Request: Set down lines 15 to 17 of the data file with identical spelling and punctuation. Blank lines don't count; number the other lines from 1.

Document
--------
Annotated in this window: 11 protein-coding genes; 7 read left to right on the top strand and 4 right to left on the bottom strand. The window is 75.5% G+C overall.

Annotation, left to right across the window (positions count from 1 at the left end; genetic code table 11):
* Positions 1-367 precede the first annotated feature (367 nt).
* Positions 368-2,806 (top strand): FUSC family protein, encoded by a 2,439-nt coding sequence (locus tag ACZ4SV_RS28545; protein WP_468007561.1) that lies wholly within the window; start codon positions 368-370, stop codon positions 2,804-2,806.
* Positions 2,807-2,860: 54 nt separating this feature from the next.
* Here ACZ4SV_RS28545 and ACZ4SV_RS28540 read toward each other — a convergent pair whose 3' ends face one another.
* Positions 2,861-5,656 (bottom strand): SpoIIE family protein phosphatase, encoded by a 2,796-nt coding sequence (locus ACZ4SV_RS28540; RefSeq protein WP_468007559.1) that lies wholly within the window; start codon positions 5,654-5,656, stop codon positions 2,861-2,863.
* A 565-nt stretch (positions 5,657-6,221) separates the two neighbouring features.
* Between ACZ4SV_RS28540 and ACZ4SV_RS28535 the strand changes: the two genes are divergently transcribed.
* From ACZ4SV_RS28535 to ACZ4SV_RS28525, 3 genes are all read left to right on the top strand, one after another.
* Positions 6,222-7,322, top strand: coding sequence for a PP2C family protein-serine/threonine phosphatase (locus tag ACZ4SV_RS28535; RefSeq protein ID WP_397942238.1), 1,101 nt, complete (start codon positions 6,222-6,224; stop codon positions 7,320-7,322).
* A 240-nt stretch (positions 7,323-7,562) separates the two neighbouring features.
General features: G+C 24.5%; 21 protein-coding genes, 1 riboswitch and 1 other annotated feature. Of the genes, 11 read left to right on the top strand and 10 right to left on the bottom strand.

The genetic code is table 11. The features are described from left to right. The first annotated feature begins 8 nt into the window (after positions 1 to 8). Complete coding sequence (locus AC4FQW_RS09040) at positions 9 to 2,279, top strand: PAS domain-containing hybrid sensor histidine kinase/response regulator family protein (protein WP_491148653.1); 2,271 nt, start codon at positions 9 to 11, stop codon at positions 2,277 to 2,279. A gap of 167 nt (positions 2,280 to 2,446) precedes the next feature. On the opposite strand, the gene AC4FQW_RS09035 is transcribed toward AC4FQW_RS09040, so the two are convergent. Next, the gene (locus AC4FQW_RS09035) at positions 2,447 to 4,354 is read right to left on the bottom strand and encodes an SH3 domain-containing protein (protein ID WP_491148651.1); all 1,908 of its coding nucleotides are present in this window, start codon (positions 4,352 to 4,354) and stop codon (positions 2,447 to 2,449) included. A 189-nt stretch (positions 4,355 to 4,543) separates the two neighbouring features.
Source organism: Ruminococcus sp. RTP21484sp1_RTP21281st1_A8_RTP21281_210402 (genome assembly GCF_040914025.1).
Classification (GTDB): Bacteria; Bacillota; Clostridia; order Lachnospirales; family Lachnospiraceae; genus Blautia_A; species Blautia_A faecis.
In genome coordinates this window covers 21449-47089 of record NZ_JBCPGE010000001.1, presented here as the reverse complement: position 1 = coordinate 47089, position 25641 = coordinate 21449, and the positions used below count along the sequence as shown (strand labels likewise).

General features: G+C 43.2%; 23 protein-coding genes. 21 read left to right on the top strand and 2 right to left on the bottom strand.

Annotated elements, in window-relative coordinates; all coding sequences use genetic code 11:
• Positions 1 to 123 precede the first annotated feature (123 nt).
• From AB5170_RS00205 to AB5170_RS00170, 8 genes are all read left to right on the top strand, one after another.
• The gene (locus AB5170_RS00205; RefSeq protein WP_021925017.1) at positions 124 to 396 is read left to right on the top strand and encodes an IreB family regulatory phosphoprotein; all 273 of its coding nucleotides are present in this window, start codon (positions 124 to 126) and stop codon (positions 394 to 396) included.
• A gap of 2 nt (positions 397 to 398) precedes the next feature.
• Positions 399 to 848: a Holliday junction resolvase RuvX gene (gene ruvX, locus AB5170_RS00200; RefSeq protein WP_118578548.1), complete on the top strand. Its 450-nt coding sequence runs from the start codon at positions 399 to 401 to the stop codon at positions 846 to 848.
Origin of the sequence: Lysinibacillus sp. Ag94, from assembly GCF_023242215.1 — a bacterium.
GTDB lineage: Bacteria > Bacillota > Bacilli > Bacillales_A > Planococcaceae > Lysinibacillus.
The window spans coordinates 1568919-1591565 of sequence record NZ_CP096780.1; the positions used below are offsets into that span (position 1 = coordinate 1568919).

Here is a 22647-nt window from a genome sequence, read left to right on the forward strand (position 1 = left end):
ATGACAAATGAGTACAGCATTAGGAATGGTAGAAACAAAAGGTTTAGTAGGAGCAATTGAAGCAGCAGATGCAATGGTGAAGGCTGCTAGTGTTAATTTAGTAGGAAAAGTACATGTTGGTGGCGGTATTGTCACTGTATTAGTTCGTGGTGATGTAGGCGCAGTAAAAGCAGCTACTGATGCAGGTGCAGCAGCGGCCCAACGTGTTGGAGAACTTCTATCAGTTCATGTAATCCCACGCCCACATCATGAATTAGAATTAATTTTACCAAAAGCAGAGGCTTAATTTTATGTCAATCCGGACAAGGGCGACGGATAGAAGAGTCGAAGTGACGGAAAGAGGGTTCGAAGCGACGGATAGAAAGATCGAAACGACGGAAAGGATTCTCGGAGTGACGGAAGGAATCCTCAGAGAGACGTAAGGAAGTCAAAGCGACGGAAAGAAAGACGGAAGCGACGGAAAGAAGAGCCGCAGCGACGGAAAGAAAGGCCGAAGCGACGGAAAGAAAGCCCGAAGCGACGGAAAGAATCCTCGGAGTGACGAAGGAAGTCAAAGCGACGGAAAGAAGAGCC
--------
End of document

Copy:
Source organism: Ruminococcus sp. RTP21484sp1_RTP21281st1_A8_RTP21281_210402 (genome assembly GCF_040914025.1).
Classification (GTDB): Bacteria; Bacillota; Clostridia; order Lachnospirales; family Lachnospiraceae; genus Blautia_A; species Blautia_A faecis.
In genome coordinates this window covers 21449-47089 of record NZ_JBCPGE010000001.1, presented here as the reverse complement: position 1 = coordinate 47089, position 25641 = coordinate 21449, and the positions used below count along the sequence as shown (strand labels likewise).